Dear Dr. G,

I am a great admirer of your sense of humour dealing with the taboo subject of sexual health in a conservative country like Malaysia.

I am hoping you can clear my doubts about the potential harm or protective effects of frequent ejaculation.

I am 41 years old and sexually “very” active. Sadly, I often feel guilt after engaging in sexual activities, as my parents used to tell me that there are harmful effects of too much sex.

As I am a father now, I am about to tell my teenage sons how to differentiate facts and old wive’s tales about sex.

I realized I am also a bit clueless about facts when it comes to sexual education.

I understand in oriental thinking, too much sex is bad for the chi and potentially damaging the kidneys.

However, I also read with interest a recent featured article about the protective effects of frequent ejaculation against prostate cancer.

I am determined to put Dr. G on the spot to debunk the myths of too much sex.

Can you clarify what is the normal frequency of sex?

Can too much sex be damaging for kidney function?

On the other hand, what is the basis of the scientific basis of frequent sex being protective against prostate cancer? I often thought that too much sex may cause cancer.

How many ejaculations per week is considered protective?

And finally, what exactly should I tell my 15- and 16-year-old sons?

Look forward to your views.

Frequent Freddie

Old wives’ tales are an assortment of superstition, misinformation and perceptions that are passed down from generation to generation. Some of the Western beliefs are rooted in the concept that sex is bad and too much of such an indulgence is doomed to future adversity, including blindness, impotency and hairy palms.

In the East, the threats are mainly focused on losing bodily strength and energy in the form of chi. In Oriental teaching, Chi is believed to originate from the kidneys, and therefore there is a fear of too much sex resulting in the impairment of kidney function. To date, there has been no scientific data to support the threats posed by Eastern or Western beliefs.

The reality is the frequency of sex is multifaceted, dependent on the state of mind and the state of health. Cultural upbringing, religious beliefs and values are the key influencing factors determining the state of mind and desire to engage in sexual activities. On the other hand, lifestyle and physical activities determine the state of health and the ability to perform more frequently between the sheets. Such cultural and physical health are clearly variable between countries across the world.

One such publication by a well-respected researcher, Rosie King, involved 2,016 men and 1,941 women across 13 countries in the Asia Pacific. APSHOW (Asia Pacific Sexual Health Overall Wellness), which included Malaysian participants, revealed many men and women in Asia-Pacific placed priorities such as career, financial well-being, physical health and family life well above sexual relationships. In countries such as China and Hong Kong, the frequency of sexual intercourse can be as low as five times per month. While in countries such as India and the Philippines, the frequency of intercourse can be as high as four times per week. In Malaysia, we comfortably snuggle in the middle of having intercourse about eight times per month for participants below forty-years-old, and six times per month for those above such age.

With the frequency of sex being the focus, it begs the question of whether too much sex is good for health. The initial hypothesis of frequent sexual activities resulting in a higher risk of prostate cancer was put to the test. One study published in the Journal of American Medical Association, collected data from 30,000 predominantly white men aged 46 to 81. The ejaculation frequency including sexual intercourse, masturbation and wet dreams was recorded over several decades. The result demonstrated men who ejaculated 21 times or more per month in their 40s had a 32% lower risk of prostate cancer, as compared to those who ejaculated around four ejaculations per month. In addition, men who reported more than 21 ejaculations a month had a 51% lower risk of cancer.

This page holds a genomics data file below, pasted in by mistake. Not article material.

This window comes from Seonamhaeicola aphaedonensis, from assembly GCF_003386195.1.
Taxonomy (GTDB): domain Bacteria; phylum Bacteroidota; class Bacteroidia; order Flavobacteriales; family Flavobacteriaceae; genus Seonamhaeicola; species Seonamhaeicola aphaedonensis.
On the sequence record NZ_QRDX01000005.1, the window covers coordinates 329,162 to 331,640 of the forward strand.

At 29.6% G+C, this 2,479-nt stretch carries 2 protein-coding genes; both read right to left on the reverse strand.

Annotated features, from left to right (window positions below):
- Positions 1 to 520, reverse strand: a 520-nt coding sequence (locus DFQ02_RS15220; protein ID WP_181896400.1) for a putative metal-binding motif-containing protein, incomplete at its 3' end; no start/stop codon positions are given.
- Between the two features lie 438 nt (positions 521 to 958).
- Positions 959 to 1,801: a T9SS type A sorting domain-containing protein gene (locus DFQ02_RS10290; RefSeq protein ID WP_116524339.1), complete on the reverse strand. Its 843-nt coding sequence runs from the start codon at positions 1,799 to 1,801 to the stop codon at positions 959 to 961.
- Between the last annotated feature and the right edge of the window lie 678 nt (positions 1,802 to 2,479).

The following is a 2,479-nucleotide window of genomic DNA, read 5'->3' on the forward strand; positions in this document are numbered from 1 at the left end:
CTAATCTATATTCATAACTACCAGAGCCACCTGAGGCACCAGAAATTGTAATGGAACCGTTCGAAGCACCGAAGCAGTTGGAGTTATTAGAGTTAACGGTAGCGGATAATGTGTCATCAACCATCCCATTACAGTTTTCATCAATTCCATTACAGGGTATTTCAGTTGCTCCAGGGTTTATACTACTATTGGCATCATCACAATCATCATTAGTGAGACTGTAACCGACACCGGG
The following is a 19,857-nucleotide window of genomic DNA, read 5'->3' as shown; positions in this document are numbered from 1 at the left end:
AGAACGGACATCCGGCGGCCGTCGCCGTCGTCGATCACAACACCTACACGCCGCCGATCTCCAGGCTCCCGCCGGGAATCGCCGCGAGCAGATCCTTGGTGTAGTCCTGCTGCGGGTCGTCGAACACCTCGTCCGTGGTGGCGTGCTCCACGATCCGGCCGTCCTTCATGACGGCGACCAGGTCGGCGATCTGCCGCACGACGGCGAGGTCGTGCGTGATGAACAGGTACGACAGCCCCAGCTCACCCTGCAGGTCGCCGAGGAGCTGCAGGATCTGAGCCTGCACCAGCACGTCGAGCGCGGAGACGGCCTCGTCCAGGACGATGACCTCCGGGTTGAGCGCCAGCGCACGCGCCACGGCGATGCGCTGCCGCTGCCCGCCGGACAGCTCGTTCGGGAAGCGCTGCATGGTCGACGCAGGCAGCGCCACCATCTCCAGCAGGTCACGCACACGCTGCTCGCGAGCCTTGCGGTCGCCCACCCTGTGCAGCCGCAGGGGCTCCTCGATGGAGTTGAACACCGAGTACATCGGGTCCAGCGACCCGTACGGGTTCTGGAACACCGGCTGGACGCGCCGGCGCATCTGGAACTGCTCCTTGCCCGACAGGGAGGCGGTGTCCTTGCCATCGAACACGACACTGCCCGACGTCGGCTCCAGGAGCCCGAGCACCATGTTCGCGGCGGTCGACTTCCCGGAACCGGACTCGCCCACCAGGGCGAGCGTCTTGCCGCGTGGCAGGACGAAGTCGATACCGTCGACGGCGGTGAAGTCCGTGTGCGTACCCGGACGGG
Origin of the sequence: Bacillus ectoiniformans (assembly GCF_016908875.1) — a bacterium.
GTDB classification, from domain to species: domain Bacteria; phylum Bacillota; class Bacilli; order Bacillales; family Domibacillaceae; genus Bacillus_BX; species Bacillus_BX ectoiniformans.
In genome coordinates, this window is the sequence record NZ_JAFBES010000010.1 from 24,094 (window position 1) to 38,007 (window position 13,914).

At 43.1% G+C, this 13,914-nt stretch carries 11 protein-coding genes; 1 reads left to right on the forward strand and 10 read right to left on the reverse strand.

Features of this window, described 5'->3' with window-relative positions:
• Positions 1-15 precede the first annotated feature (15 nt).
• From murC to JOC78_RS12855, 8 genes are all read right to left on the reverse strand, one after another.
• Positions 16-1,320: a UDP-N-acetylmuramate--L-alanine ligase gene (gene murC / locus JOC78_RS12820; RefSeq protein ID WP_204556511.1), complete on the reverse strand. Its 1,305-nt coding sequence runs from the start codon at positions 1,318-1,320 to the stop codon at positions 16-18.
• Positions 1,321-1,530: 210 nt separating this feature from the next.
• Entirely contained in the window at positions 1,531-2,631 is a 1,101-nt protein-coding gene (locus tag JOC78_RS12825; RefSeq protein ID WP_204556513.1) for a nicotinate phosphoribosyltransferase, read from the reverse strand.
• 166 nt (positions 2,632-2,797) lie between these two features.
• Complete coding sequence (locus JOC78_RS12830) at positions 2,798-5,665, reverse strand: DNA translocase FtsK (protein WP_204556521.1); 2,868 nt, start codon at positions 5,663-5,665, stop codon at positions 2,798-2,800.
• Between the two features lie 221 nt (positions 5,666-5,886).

Can this all be too good to be true? Would all doctors now prescribe “more ejaculations” for cancer prevention? Not quite! The critiques of the study pointed out that the increased frequency of sexual activities is a marker of healthier men, who are more likely to have a healthier diet and exercise more. Although such counter arguments may be valid, many researchers are taking the findings of the protective effects of ejaculation seriously. Clinicians who supported the study argued that the protective effects of ejaculation may be due to frequent discharges flushing out potential cancer-causing substances in the semen. The ejaculatory climax is also known to reduce psychological tension that can slow the growth of potentially cancerous cells in the prostate. Lastly, some even believe the rapid turnover of ejaculatory fluids can prevent the occlusions of the sperm ducts within the prostate and reduce the risk of cancer.

These old wives’ tales are clearly dated from the dark days when sexual and reproductive health are subjects of unknown entities. Although there has been a quantum leap in the understanding of sexual physiology in the 21st century, sexual myths and taboos are still causing confusion and guilt. Such thoughts are often hard to erase completely from our culture and belief. Adults who are feeling guilty about their overindulgence in sexual activities often put Dr. G on the spot for opinion. His advice to the clients and parents who are guiding their teenage kids about sexual health is: “All things in moderation are healthy, including sex. The real key in life is to work out what is your definition of moderation!”

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